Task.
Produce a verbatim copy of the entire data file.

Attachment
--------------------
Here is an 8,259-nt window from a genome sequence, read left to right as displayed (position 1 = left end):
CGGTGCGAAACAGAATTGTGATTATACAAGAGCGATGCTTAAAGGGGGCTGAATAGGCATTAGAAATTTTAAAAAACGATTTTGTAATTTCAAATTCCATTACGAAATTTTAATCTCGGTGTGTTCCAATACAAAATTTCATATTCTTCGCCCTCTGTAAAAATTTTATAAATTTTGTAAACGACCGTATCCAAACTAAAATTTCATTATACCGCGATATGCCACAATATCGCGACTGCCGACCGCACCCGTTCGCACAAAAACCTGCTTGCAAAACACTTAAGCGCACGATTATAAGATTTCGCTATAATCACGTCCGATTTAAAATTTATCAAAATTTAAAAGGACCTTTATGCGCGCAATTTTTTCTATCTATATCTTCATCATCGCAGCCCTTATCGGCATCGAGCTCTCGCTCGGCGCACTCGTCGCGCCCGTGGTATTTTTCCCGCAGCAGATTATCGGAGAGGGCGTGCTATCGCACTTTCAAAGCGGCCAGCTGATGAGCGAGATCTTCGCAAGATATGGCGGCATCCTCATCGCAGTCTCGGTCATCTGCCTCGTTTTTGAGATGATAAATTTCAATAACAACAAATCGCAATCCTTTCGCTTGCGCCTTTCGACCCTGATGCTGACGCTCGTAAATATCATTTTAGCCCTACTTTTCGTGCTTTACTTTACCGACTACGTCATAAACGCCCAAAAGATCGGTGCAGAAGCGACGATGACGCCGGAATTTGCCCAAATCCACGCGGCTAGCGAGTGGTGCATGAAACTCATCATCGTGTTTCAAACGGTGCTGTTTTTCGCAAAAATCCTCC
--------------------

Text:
Here is an 8,259-nt window from a genome sequence, read left to right as displayed (position 1 = left end):
CGGTGCGAAACAGAATTGTGATTATACAAGAGCGATGCTTAAAGGGGGCTGAATAGGCATTAGAAATTTTAAAAAACGATTTTGTAATTTCAAATTCCATTACGAAATTTTAATCTCGGTGTGTTCCAATACAAAATTTCATATTCTTCGCCCTCTGTAAAAATTTTATAAATTTTGTAAACGACCGTATCCAAACTAAAATTTCATTATACCGCGATATGCCACAATATCGCGACTGCCGACCGCACCCGTTCGCACAAAAACCTGCTTGCAAAACACTTAAGCGCACGATTATAAGATTTCGCTATAATCACGTCCGATTTAAAATTTATCAAAATTTAAAAGGACCTTTATGCGCGCAATTTTTTCTATCTATATCTTCATCATCGCAGCCCTTATCGGCATCGAGCTCTCGCTCGGCGCACTCGTCGCGCCCGTGGTATTTTTCCCGCAGCAGATTATCGGAGAGGGCGTGCTATCGCACTTTCAAAGCGGCCAGCTGATGAGCGAGATCTTCGCAAGATATGGCGGCATCCTCATCGCAGTCTCGGTCATCTGCCTCGTTTTTGAGATGATAAATTTCAATAACAACAAATCGCAATCCTTTCGCTTGCGCCTTTCGACCCTGATGCTGACGCTCGTAAATATCATTTTAGCCCTACTTTTCGTGCTTTACTTTACCGACTACGTCATAAACGCCCAAAAGATCGGTGCAGAAGCGACGATGACGCCGGAATTTGCCCAAATCCACGCGGCTAGCGAGTGGTGCATGAAACTCATCATCGTGTTTCAAACGGTGCTGTTTTTCGCAAAAATCCTCC